Student credit cards and young credit

Students wary of new law restricting their access to credit cards


Young adults will see their access to credit due restricted more than anyone else due to the Credit CARD Act of 2009.

The content on this page is accurate as of the posting date; however, some of our partner offers may have expired. Please review our list of best credit cards, or use our CardMatch™ tool to find cards matched to your needs.

For years, credit card issuers have lavished attention on students. As potentially lucrative lifetime customers, they were courted — throughout the campus and especially near the football stadium — with T-shirts and pizzas and hats, for which many eagerly filled out credit card applications.

Those rules changed for good with the passage of credit card reform in May 2009. No longer the most coveted credit card consumers, students and all adults under 21 instead will see their access to credit restricted — no credit cards without proof of income or a co-signer — beginning in February 2010, when the new law kicks in. That makes the autumn of 2009 the last hurrah for card issuers under the old, unrestricted rules.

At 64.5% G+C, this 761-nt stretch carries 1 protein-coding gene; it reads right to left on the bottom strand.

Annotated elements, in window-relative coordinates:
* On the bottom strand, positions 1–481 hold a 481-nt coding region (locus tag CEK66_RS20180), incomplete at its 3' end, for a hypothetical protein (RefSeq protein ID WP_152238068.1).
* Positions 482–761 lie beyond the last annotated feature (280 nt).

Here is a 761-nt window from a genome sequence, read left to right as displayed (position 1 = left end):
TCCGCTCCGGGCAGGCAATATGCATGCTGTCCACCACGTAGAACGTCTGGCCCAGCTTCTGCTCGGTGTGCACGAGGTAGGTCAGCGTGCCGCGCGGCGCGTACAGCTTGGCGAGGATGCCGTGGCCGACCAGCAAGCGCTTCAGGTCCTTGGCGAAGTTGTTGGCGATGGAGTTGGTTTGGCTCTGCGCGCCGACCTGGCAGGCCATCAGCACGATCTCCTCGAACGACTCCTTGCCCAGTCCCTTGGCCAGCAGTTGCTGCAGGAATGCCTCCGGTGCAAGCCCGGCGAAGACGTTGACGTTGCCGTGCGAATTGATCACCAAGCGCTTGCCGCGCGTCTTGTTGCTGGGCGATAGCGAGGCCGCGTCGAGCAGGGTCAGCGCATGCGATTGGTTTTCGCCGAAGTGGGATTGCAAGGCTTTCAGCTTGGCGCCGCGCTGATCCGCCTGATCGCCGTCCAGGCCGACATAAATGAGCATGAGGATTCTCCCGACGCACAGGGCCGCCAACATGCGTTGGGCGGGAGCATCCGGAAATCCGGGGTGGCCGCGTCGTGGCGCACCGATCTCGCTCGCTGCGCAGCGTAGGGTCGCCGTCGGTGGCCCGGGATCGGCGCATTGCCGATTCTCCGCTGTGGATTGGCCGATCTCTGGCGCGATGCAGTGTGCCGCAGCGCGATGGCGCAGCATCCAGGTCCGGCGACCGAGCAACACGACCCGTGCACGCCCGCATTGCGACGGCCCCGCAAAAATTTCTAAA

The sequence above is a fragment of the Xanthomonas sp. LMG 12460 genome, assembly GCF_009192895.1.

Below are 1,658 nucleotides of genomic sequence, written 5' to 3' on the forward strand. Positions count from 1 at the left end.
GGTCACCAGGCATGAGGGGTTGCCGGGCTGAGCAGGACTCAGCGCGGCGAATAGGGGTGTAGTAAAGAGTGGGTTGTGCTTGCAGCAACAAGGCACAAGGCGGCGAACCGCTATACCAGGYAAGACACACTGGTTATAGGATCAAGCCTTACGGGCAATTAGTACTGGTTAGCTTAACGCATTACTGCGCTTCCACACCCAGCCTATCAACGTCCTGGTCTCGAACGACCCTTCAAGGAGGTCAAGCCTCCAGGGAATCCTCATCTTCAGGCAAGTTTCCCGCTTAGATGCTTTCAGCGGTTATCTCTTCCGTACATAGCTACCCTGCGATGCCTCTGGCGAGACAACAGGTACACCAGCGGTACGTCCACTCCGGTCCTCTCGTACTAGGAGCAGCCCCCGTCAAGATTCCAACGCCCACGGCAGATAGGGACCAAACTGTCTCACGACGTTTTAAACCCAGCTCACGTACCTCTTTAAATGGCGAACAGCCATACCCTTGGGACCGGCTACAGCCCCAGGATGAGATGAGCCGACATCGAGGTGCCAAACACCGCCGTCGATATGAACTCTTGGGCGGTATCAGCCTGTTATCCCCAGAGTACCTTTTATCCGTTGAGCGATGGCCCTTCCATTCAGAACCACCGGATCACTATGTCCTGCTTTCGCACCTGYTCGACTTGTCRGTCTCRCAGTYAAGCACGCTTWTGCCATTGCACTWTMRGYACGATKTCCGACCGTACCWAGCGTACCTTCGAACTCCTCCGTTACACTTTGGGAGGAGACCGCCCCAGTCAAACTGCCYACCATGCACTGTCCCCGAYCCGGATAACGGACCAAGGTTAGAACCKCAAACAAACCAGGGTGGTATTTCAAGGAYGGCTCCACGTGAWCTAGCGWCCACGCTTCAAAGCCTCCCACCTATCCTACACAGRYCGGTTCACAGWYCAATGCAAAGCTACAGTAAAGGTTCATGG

Big changes on campus: Students meet credit card reform

See related:A comprehensive guide to the Credit CARD Act of 2009

Editorial Disclaimer

The editorial content on this page is based solely on the objective assessment of our writers and is not driven by advertising dollars. It has not been provided or commissioned by the credit card issuers. However, we may receive compensation when you click on links to products from our partners.

What’s up next?

In Student credit cards and young credit

Southern Cal students opine on new credit card law

USC students have seen parents and friends handle, and mishandle, their cards. Those students say that if the law means fewer people get in trouble with their cards, all the better.

See more stories
Credit Card Rate Report
Cash Back

Questions or comments?

Contact us

Editorial corrections policies

Learn more